In the wake of the news that 2020’s Tokyo Olympics have been postponed for a year, Tom Hall investigates the legacy of 2012’s London Games. What has the government done to keep its message alive, and promote the UK’s brand?
With so many ‘White Elephant’ sites still lying dormant after major events came and went, the 2012 Olympic Games was among the first to champion legacy as part of its initial proposition.
Indeed, among the heirlooms of the 2012 Games was a commitment to put events front and centre. Peter Tudor, director of visitor services, London Legacy Development Corporation, took Access on a tour of the rejuvenated Park, detailing the site’s achievements to date, and those to look forward to.
After the phenomenal success of Britain’s athletes in 2012, it’s easy to forget the scepticism that foreshadowed the Games, when everything from the logo to the spiralling costs were under intense scrutiny. There were also concerns about the long-term viability of the Olympic Park, and how it would serve the country after the last competitor had left the Athletes Village.
The beginnings of a wave of optimism we first registered after the spectacular inaugural event, says Tudor: “Danny Boyle’s Opening Ceremony burst the national cynicism, and was a great advert for the brilliance of the UK event industry. For local people, the fence had gone up for construction and stayed up during the Olympics and Paralympics as our athletes enjoyed phenomenal success. But, our job at London Legacy Development Corporation was to handle what happened after the fence came down. We knew we didn’t want to build something like Docklands that the local people had no connection to.”
The transformation after the Games saw a further £272m injected into a Games that cost an estimated £9.3bn. The project would involve transforming the site’s venues for legacy use and ensuring the Park became a vibrant, sustainable area for Londoners. The Legacy Corporation ran parallel with LOCOG, inheriting the Park after the Games. “We had Local Authority-style powers to really plan what happens from the start, influencing venue designs, and examining how you bring together communities and new residents while attracting international events. For some cities finding a meaningful legacy has been a challenge – look at Rio (which hosted the Games in 2016) – but thanks to all that work before London 2012, the Park is going from strength to strength.”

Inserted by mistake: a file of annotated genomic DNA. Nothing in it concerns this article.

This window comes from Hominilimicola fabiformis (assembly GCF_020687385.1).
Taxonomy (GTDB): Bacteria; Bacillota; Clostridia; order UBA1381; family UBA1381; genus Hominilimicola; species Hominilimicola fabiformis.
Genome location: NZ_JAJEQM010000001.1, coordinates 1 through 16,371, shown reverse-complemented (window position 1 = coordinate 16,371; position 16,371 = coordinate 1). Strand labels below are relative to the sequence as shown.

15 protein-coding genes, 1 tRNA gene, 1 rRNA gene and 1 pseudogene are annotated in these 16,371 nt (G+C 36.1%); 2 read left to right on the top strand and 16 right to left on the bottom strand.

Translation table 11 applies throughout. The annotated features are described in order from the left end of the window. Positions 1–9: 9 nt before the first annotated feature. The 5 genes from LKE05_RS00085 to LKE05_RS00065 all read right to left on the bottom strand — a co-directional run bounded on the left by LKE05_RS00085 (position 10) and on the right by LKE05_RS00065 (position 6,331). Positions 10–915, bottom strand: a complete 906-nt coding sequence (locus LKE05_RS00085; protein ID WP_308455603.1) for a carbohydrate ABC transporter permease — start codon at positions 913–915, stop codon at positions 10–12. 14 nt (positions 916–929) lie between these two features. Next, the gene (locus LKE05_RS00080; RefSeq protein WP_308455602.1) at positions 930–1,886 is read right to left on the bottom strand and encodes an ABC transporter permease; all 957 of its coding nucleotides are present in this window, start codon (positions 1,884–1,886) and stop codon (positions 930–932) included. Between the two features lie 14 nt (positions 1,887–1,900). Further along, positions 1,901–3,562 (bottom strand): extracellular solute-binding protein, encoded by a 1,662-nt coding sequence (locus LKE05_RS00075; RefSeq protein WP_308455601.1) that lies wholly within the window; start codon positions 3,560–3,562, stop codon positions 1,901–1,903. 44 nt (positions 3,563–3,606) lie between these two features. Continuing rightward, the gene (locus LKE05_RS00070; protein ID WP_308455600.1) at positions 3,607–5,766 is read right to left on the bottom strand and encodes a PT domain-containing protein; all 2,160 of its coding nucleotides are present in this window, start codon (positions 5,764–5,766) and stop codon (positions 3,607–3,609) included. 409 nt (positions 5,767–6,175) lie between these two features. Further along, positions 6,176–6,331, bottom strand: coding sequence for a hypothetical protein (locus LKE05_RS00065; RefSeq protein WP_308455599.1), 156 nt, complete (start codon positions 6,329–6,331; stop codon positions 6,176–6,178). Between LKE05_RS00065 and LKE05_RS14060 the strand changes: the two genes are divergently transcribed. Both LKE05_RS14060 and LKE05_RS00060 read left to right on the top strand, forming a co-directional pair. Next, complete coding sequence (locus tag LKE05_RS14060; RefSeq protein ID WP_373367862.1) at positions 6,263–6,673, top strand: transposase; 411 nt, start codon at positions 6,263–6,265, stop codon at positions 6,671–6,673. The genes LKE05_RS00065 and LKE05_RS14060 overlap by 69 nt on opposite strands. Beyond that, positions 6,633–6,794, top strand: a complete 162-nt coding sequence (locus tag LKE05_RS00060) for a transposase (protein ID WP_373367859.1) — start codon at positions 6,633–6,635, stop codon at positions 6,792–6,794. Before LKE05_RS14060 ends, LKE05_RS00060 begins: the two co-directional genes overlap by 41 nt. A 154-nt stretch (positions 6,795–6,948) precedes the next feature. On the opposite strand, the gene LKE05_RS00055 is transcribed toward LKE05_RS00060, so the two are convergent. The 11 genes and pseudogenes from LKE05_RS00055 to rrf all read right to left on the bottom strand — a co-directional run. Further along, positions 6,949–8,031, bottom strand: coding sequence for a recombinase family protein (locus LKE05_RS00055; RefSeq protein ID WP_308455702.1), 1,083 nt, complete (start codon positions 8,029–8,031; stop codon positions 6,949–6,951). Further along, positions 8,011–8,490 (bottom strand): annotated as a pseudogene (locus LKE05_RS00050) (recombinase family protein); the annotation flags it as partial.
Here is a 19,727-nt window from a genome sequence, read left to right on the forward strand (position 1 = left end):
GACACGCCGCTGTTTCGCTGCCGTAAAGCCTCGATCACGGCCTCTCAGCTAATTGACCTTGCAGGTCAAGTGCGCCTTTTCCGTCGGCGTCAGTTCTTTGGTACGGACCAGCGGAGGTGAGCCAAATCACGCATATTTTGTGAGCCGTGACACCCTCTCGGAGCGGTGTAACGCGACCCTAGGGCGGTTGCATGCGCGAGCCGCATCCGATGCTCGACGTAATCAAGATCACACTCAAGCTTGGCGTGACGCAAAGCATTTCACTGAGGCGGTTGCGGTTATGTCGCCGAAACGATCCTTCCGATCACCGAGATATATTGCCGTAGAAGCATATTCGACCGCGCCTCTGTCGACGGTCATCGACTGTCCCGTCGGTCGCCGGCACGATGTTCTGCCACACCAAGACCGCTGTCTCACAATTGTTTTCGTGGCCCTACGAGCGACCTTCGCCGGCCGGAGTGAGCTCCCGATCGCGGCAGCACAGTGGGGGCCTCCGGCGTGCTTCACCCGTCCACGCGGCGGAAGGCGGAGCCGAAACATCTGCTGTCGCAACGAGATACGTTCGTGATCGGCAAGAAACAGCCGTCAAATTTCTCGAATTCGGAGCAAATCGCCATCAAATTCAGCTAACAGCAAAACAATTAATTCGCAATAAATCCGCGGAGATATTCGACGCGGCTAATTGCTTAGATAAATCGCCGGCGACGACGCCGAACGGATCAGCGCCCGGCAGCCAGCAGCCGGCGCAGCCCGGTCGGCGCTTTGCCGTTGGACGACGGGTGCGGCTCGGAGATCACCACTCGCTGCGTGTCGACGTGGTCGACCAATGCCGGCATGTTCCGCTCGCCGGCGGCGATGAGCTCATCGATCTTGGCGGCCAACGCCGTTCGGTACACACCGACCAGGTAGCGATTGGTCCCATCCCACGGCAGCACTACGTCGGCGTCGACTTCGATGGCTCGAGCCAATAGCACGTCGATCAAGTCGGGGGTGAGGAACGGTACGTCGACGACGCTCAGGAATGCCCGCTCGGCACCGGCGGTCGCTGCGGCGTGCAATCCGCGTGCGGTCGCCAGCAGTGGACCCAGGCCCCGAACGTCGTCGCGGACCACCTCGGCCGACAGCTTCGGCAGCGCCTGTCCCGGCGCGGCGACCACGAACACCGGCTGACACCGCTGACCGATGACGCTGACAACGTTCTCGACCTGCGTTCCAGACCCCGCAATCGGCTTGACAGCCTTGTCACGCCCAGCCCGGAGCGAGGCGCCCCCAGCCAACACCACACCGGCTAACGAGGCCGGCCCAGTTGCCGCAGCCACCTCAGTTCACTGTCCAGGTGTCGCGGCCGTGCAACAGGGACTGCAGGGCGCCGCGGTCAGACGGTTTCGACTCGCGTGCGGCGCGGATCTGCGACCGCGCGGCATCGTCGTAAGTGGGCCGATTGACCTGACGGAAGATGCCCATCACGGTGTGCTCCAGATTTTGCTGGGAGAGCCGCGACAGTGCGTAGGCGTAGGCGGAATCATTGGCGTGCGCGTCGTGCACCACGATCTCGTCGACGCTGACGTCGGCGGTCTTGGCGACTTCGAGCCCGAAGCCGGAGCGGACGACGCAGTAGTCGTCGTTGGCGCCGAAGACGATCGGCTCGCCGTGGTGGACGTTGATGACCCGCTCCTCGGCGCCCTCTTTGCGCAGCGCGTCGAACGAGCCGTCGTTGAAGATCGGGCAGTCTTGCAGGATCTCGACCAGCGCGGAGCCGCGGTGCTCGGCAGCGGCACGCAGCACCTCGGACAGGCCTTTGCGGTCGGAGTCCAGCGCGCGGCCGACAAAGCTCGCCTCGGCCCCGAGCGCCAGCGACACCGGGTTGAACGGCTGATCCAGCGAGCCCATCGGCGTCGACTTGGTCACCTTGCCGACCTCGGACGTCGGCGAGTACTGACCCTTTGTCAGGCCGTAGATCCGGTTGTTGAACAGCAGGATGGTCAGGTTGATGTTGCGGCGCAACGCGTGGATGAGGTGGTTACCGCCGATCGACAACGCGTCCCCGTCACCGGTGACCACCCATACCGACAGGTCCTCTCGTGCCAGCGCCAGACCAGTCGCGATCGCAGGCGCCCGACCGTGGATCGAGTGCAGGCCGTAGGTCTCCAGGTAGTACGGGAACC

In eight short years, Queen Elizabeth Olympic Park has already enjoyed ample success: The London Aquatics Centre now welcomes 1 million visitors per year, the Copper Box Arena boasts 450,000 attendees per year, Lee Valley VeloPark gets 900,000 visitors and the London Stadium – thanks to its occupancy by West Ham FC – gets 1.4 million per year, with another 500k from periphery events. Meanwhile, the Hockey and Tennis Centre is primed for a boost when Pro League hits the venue in May/June this year.
“Our challenge was to have more international and national events coming to London,” says Tudor, as we pass the elegant, Kubrick-esque London Aquatics Centre. “We have the World Diving Series in March closely followed by the British Swimming Championships, but in the main the Aquatics Centre is busy hosting swimming lessons and it’s used as a regular leisure centre. Indeed, the price of admission is that of a normal Council run pool, which is an achievement in itself.
“At the Copper Box Arena we’ve hosted everything from International Netball to Call of Duty live, and in May the Street League Skateboarding World Championships comes to the venue, with skateboarding set to debut at Tokyo’s Olympics.
“Our Park Champion volunteers, meanwhile, continue to do all sorts to help the area, from gardening, and looking after visitors, to volunteering on events, and welcoming and guiding visitors. A legacy from the Gamesmakers of London 2012”